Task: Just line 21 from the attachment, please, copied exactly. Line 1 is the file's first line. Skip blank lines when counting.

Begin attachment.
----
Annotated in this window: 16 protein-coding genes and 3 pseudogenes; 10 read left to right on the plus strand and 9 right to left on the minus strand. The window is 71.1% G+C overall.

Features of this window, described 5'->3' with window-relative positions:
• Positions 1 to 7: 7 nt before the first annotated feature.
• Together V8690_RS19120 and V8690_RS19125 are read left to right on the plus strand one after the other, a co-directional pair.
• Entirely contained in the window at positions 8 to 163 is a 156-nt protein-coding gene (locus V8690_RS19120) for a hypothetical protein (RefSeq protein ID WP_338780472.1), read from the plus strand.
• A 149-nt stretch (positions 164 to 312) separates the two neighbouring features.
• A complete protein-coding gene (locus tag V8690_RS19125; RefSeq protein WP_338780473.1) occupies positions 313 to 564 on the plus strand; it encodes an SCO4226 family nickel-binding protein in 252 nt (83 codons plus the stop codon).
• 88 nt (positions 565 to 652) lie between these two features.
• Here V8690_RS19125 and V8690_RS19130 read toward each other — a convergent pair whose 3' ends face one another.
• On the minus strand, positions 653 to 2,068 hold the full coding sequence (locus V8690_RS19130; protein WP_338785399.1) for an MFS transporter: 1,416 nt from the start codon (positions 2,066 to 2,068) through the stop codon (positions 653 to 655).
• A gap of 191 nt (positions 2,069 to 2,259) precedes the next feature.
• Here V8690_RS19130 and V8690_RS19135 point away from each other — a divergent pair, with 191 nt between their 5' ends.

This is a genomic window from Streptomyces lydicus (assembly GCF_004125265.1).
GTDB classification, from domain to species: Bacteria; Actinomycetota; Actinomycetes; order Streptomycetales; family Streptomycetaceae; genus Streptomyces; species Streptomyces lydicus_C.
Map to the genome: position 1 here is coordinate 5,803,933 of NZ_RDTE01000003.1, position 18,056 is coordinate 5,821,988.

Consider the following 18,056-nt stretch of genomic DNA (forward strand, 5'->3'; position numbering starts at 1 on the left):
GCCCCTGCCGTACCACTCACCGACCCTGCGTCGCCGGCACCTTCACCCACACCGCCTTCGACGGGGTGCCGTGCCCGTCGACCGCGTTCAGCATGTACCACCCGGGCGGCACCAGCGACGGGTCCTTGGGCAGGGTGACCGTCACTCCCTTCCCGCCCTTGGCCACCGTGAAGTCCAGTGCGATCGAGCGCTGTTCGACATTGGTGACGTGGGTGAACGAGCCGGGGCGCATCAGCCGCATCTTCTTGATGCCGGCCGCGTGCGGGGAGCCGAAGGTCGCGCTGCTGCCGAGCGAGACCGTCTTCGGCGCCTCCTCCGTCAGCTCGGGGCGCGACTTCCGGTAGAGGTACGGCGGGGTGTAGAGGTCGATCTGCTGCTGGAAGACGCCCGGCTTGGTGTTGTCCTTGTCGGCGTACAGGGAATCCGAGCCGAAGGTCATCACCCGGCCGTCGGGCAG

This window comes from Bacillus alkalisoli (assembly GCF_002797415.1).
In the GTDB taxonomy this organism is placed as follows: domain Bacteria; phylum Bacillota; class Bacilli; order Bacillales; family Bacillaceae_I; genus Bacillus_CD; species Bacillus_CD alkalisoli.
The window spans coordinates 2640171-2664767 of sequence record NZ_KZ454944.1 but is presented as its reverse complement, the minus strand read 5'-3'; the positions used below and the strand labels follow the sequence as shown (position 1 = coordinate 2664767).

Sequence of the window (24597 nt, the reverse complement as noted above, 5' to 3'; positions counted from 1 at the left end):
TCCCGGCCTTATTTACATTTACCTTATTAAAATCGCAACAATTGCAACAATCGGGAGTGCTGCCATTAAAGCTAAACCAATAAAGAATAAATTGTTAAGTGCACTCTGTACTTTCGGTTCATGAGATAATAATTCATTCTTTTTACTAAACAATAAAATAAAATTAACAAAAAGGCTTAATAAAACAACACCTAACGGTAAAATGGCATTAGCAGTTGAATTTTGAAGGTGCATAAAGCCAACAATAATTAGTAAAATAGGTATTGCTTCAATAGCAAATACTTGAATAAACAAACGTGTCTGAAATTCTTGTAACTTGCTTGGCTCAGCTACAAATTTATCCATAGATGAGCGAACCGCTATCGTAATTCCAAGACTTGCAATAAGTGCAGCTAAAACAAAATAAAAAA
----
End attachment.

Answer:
Sequence of the window (24597 nt, the reverse complement as noted above, 5' to 3'; positions counted from 1 at the left end):